The Boston Globe says Spears “barely registers” on the album: “Scream & Shout” turns out to have been a fitting setup for “Britney Jean,” where Spears barely registers on the product with her name on it (twice). With 20 or so producers elbowing each other for focus on 10 tracks (two songs have six listed producers each), it’s no wonder there’s barely room for the singer in the swirl of swerving Ibiza keyboards (“It Should Be Easy”), dubstep bumpers (“Til It’s Gone”) and Selena Gomez castoffs (“Alien”). Her choruses to “Body Ache” and “Work Bitch,” meanwhile, sound like holding-pattern preludes to the club riffs that follow, rather than vice versa, leaving the impression that she’s merely guesting on her own material.
USA Today damns it with faint praise, saying the album offers “ as much grace as anyone could have expected”: Britney Jean (*** out of four), streaming now on iTunes a week ahead of its Dec. 3 release, aims to present this modestly talented young woman who has somehow managed to sustain our interest for 15 years as a cool but accessible dance-pop diva — willing to dangle the occasional profanity to keep us alert, but ultimately more into the groove than anything else.
What do you think of "Britney Jean?"
As we head toward the end of Justin Bieber’s #MusicMondays, the pop idol turns in one of his sparest tunes yet. On the soulful ballad, “Change Me,” Bieber, accompanied only by a piano for most of the song, yearns to believe that the love of his life can be the one who makes him the man he wants to be. She is his mirror and his salvation.
“Maybe you could change me/maybe you could change me for good/Maybe you could be the light that opens up my eyes,” he sings in a plaintive voice. He needs her patience and love, as he pleads for her to be his serenity.
Alternating between his regular singing voice and his falsetto, Bieber declares he’s as ready as he’s ever going to be.
It’s a simple song, but it’s also one of the better tunes we’ve gotten out of #MusicMondays and it’s almost possible to imagine how someone like Teddy Pendergrass could have lifted it up to something sublime.
Throughout #MusicMondays, Bieber has attempted to show his vulnerability by releasing songs mainly about love and where he’s fallen short. It’s possible to see the series as a song arc about his relationship with Selena Gomez and that, in some ways, these are letters to her. If that’s the case, “Change Me” is certainly one of his best efforts to win her back.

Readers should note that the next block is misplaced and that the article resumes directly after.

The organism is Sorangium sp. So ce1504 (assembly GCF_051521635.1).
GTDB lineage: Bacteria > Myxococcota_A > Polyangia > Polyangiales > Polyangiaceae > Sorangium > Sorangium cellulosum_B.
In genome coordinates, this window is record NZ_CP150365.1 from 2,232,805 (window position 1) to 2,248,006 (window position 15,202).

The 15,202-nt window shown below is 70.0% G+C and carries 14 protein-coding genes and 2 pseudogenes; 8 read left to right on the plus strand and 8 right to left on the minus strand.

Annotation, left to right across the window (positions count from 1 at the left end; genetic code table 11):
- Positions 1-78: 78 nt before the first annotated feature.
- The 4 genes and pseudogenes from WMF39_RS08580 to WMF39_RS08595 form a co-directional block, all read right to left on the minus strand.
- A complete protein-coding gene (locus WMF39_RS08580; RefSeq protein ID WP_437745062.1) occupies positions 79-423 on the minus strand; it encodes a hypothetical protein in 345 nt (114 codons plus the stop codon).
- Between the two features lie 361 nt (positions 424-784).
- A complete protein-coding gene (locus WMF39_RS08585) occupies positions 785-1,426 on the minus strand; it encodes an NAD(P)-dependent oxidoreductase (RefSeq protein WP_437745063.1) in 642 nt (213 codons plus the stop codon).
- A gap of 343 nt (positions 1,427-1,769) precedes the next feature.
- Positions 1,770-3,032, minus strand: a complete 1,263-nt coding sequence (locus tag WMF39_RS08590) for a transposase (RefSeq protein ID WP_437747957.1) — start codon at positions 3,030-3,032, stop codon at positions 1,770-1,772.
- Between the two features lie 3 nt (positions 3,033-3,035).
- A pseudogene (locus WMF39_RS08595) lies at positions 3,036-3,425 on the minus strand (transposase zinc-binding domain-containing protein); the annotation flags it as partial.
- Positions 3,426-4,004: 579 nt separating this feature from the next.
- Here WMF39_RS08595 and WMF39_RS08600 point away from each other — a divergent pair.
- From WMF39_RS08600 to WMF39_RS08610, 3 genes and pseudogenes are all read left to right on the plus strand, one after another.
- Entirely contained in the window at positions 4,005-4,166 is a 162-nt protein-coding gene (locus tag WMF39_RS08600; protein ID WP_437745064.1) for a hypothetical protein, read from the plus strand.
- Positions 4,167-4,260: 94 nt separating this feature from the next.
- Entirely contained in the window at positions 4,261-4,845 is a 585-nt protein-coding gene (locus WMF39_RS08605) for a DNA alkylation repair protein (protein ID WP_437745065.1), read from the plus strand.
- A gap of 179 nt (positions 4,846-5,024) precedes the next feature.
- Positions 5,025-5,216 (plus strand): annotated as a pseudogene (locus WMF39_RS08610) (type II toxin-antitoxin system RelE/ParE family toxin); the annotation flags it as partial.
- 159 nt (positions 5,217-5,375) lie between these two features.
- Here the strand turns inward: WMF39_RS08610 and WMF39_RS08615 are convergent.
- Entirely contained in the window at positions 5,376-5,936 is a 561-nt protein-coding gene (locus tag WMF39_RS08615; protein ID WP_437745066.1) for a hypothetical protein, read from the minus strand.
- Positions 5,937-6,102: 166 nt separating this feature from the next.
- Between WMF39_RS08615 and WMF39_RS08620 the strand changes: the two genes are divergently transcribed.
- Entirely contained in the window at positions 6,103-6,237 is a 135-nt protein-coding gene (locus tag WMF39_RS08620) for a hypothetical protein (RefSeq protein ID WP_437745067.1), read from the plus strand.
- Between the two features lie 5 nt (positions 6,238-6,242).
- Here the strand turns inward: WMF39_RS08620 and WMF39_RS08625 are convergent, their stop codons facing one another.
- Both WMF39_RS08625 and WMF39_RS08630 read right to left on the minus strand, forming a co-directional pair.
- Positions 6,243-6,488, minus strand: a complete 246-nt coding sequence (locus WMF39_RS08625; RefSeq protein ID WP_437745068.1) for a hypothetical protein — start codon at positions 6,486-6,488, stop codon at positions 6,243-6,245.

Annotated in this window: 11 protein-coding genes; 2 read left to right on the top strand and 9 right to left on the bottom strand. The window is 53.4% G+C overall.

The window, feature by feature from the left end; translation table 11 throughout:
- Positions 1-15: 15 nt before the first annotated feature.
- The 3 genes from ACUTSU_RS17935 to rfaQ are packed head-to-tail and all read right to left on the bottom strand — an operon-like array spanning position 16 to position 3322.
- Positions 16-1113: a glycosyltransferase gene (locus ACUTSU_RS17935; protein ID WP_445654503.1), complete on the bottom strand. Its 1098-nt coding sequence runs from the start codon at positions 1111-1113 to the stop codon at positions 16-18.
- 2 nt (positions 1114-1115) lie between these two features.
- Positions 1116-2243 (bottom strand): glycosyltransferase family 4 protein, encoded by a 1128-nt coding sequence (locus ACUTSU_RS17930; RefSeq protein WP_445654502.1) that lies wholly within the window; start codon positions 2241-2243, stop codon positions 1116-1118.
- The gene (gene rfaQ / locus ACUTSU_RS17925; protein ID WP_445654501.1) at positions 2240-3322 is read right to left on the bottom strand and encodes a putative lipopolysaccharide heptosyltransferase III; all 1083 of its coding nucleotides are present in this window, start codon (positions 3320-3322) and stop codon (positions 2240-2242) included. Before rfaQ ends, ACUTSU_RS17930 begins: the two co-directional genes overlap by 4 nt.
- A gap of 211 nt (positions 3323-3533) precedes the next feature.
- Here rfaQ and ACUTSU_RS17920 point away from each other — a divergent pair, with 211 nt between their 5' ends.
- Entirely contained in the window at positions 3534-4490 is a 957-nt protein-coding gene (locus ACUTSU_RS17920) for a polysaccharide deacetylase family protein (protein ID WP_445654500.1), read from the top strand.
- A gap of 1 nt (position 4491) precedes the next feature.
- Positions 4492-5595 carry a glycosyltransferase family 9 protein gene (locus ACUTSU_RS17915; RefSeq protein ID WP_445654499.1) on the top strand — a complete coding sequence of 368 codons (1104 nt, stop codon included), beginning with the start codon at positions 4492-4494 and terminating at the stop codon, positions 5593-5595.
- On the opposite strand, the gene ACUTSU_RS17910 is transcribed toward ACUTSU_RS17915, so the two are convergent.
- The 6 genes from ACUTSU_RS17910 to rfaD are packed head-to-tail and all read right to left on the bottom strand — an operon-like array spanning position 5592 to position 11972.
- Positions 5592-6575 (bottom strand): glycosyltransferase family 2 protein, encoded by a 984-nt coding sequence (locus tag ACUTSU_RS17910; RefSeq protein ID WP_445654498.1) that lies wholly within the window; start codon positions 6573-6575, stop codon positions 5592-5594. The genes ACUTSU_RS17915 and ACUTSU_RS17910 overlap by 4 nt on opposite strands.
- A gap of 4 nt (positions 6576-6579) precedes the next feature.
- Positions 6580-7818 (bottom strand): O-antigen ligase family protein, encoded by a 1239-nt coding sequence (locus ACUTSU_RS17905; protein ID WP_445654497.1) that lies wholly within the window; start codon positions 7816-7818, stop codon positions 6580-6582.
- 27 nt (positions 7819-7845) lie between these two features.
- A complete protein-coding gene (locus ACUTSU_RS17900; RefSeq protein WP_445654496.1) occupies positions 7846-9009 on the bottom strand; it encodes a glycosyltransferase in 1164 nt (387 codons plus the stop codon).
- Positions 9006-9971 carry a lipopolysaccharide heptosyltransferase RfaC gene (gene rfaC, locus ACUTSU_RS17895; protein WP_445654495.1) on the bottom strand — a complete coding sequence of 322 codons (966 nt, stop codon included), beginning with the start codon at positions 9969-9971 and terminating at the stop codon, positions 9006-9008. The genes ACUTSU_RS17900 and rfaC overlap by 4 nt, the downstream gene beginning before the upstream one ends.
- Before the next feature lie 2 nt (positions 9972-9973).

For months now, Britney Spears and her manager, Larry Rudolph, have been touting “Britney Jean” as Spears’ most personal album, even naming it after her first and middle name to connote a sense of intimacy. While there are certainly nods to what could be private statements about her life, such as on “Perfume,” “Passenger” (which features Katy Perry as one of the co-writers), and “Don’t Cry,” for the most part, Spears sounds more like she’s the muse, not the master here.
If Spears’ vision is on here -and she’s listed as co-writer on all 10 tracks-it often gets overshadowed by the dominant beats and production from the album’s executive producer Will.i.am and such DJ/producers as David Guetta, Swedish House Mafia’s Sebastian Ingrosso and Anthony Preston.
Executive produced by Will.i.am, the 10 tracks, spread out over 36 minutes, are lean and trim, with little bloat, which keeps the album moving nicely from one song to the next, even if some of the beats sound dated. You can’t blame a girl for wanting to move on, but the absence of past collaborators like Max Martin and Dr. Luke is felt.
The album’s release comes one day after Britney Jean turns 32 and a few weeks before she starts a residency in Las Vegas’s Planet Hollywood and in many ways, it has a maturity that some of her past albums have not, including featuring her singing in her shaky alto for much of the set instead of speak/singing such as on “Work Bitch.” “Britney Jean” won’t go down as a Spears’ classic, although it does capture a moment in time — in her life and in pop’s continued fascination with beats.
Below is a track-by-track review:
“Alien”: The album opener, co-produced by William Orbit, has an inviting galloping feel as the latest entry into the folktronica genre. After years of feeling like an alien, Spears sings that she no longer feels alone as the stars guide her home as a mesmerizing backwards loop draws the listener in. It’s one of many tracks on the set that feature Spears signing as opposed to her more familiar speak singing. GRADE: B+
“Work Bitch”: Polarizing single is a deep dance cut with Spears bringing the trouble as she advises how to get that Maserati, hot body, look hot in a bikini, or living in a big mansion: Work bitch. Sounding more like a commercial for 24-Hour Fitness than a classic Spears’ song--or at least until the interesting break in the final third-- she nevertheless brings the attitude and heat that a certain faction of Spears’ fans love about her. GRADE: C